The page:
Prior to the social networking age, the only industries that had to worry about continually producing fresh, original content were academia, news and entertainment. Today, with blogs and social platforms like Twitter and Facebook representing major components of most brands' marketing strategy, businesses in all fields are expected to be expert content curators, and the old "publish or perish" adage now applies to just about everyone.
"Brands are feeling pressure to produce more and more content to meet the demands of their customers and prospects," said Patricia Hume, president of content-curation application Trapit. "According to our recent survey, marketers believe that companies should share 10 or more pieces of content daily, and that's just to stay relevant."
Content creation and sharing may seem like a daunting task, but with a solid game plan and the right technologies, it doesn't have to be. Based on the results of Trapit's survey, Hume said marketers should keep these four things in mind when developing their content-curation and marketing strategy: [Tips for Effective Content Marketing]
Quality and originality are critical. If companies are curating the same content as everyone else, they'll likely just get lost in the content echo chamber. High-quality, unique content is crucial for companies aiming to establish themselves as thought leaders in their industries, but being unique doesn't mean you have to create the content yourself.Identify content from original sources that is relevant to your audience's media-consumption habits, and then use content-sharing platforms to tweak the article summary or add your opinion before the content is distributed. That way, your company's voice can be added to a piece of content when it's shared, creating truly customized content curation.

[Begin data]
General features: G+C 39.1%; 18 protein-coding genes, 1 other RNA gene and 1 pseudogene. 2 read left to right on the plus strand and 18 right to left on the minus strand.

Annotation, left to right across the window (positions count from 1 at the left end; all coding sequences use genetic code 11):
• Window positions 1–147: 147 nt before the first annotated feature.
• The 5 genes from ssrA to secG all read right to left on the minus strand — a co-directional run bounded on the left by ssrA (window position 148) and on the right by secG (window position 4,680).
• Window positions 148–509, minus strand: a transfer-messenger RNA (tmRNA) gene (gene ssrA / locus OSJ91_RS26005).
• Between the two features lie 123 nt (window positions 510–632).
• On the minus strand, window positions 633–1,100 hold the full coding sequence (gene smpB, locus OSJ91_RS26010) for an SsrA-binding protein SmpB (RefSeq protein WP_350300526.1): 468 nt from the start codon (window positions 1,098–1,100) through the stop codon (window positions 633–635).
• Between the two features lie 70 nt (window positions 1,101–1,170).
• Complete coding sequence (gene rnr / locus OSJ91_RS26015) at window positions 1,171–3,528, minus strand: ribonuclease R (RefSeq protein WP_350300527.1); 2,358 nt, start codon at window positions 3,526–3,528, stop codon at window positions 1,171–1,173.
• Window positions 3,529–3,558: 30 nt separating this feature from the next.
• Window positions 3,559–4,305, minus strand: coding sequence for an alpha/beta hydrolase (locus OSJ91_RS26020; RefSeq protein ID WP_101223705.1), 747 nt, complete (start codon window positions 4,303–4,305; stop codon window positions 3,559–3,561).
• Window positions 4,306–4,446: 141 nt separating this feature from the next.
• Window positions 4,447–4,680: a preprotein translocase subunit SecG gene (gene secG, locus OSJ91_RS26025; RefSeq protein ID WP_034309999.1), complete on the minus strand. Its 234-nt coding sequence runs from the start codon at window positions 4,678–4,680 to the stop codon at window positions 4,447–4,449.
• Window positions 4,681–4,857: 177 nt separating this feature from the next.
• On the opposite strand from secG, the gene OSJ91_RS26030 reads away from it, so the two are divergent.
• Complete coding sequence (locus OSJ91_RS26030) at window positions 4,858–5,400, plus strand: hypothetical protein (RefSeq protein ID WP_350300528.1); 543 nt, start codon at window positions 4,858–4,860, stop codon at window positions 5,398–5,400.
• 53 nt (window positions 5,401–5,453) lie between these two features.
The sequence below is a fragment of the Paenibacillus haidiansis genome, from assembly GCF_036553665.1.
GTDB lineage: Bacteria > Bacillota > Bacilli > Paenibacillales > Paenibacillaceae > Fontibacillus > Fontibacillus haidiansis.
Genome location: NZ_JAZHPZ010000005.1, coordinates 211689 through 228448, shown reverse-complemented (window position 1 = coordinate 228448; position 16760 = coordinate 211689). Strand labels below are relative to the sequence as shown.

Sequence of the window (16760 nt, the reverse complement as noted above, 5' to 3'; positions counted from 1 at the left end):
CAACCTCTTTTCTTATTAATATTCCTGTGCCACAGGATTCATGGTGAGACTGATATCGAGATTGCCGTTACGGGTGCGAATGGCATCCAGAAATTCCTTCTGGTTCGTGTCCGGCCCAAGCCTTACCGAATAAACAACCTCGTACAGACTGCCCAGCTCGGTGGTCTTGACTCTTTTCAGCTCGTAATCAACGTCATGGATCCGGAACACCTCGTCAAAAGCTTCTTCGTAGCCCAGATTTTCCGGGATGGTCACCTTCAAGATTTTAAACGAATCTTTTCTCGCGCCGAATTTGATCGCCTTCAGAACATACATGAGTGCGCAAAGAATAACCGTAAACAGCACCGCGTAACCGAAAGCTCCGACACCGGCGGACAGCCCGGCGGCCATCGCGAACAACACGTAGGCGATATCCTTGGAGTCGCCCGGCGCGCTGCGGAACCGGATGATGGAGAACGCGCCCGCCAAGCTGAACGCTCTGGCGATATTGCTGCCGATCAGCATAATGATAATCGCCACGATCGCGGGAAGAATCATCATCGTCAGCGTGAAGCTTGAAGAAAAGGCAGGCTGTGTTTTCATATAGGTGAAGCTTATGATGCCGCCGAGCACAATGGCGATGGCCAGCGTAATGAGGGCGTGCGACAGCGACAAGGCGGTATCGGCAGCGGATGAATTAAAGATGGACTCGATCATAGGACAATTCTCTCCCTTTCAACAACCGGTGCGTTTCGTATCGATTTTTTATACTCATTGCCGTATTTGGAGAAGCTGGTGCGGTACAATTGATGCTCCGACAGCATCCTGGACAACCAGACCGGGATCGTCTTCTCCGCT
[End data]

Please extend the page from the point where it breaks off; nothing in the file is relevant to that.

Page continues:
Don't forget about relevancy. More than half of Trapit's survey respondents said it's difficult to find the right content to curate for their audience. Quality and quantity are very important, but a good marketer is always thinking about the audience. If the content being curated is off-target, the likelihood of end users engaging with it drops substantially, as does their trust in your brand as a thought leader.
Contextual intelligence and automation can help.Marketers currently spend 28 percent of their time on content marketing, and they plan to increase that time by an average of 33 percent in the next fiscal year. Even with added time, most marketing teams don't have the bandwidth to constantly refine and refresh the nuances that go into making content relevant for their target audience. That's where contextual intelligence comes in. On Pandora radio, for example, you can provide real-time feedback on which songs you like and don't like. Pandora learns from this engagement, and is able to cater future songs accordingly. This is exactly the type of contextual intelligence needed in solutions for savvy content curators. Learning from contextual intelligence and automating the curation process save marketers a lot of time and ensure the content is relevant.
Content is more likely to be consumed if it is visual.Perhaps unsurprisingly, the Trapit survey revealed that 82 percent of respondents believe that content is more likely to be consumed if it is visual. Looking ahead to 2014, content marketers evaluating the best curation strategies and platforms will need to look at the ability to curate relevant videos and pictures.
Originally published on BusinessNewsDaily.